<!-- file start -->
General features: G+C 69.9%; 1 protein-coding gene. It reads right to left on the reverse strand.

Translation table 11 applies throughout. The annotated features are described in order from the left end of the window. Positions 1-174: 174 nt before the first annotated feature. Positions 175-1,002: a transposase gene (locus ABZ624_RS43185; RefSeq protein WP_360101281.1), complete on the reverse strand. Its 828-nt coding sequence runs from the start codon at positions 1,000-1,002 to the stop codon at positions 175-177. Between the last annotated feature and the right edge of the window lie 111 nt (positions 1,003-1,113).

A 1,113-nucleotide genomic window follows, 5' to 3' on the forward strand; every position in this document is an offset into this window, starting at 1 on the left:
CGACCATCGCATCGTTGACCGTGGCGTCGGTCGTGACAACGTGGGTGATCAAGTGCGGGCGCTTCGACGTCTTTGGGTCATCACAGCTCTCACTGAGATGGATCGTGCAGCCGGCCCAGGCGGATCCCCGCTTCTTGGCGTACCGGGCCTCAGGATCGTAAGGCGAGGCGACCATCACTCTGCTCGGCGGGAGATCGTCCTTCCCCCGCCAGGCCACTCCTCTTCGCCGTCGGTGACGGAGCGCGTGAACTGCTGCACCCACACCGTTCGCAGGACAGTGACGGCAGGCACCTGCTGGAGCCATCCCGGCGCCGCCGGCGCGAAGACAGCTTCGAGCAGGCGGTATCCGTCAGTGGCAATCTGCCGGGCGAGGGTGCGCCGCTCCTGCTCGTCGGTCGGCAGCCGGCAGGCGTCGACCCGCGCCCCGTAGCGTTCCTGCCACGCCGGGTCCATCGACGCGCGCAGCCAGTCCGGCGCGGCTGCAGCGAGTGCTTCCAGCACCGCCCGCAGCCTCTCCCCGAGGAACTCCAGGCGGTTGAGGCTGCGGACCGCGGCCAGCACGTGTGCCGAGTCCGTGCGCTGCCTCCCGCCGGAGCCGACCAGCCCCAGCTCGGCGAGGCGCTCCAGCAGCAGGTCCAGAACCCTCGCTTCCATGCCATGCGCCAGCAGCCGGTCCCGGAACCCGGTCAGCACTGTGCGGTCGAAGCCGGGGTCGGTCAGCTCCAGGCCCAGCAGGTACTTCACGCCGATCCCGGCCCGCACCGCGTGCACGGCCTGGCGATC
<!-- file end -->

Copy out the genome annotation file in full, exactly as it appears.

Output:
General features: G+C 69.9%; 1 protein-coding gene. It reads right to left on the reverse strand.

Translation table 11 applies throughout. The annotated features are described in order from the left end of the window. Positions 1-174: 174 nt before the first annotated feature. Positions 175-1,002: a transposase gene (locus ABZ624_RS43185; RefSeq protein WP_360101281.1), complete on the reverse strand. Its 828-nt coding sequence runs from the start codon at positions 1,000-1,002 to the stop codon at positions 175-177. Between the last annotated feature and the right edge of the window lie 111 nt (positions 1,003-1,113).

A 1,113-nucleotide genomic window follows, 5' to 3' on the forward strand; every position in this document is an offset into this window, starting at 1 on the left:
CGACCATCGCATCGTTGACCGTGGCGTCGGTCGTGACAACGTGGGTGATCAAGTGCGGGCGCTTCGACGTCTTTGGGTCATCACAGCTCTCACTGAGATGGATCGTGCAGCCGGCCCAGGCGGATCCCCGCTTCTTGGCGTACCGGGCCTCAGGATCGTAAGGCGAGGCGACCATCACTCTGCTCGGCGGGAGATCGTCCTTCCCCCGCCAGGCCACTCCTCTTCGCCGTCGGTGACGGAGCGCGTGAACTGCTGCACCCACACCGTTCGCAGGACAGTGACGGCAGGCACCTGCTGGAGCCATCCCGGCGCCGCCGGCGCGAAGACAGCTTCGAGCAGGCGGTATCCGTCAGTGGCAATCTGCCGGGCGAGGGTGCGCCGCTCCTGCTCGTCGGTCGGCAGCCGGCAGGCGTCGACCCGCGCCCCGTAGCGTTCCTGCCACGCCGGGTCCATCGACGCGCGCAGCCAGTCCGGCGCGGCTGCAGCGAGTGCTTCCAGCACCGCCCGCAGCCTCTCCCCGAGGAACTCCAGGCGGTTGAGGCTGCGGACCGCGGCCAGCACGTGTGCCGAGTCCGTGCGCTGCCTCCCGCCGGAGCCGACCAGCCCCAGCTCGGCGAGGCGCTCCAGCAGCAGGTCCAGAACCCTCGCTTCCATGCCATGCGCCAGCAGCCGGTCCCGGAACCCGGTCAGCACTGTGCGGTCGAAGCCGGGGTCGGTCAGCTCCAGGCCCAGCAGGTACTTCACGCCGATCCCGGCCCGCACCGCGTGCACGGCCTGGCGATC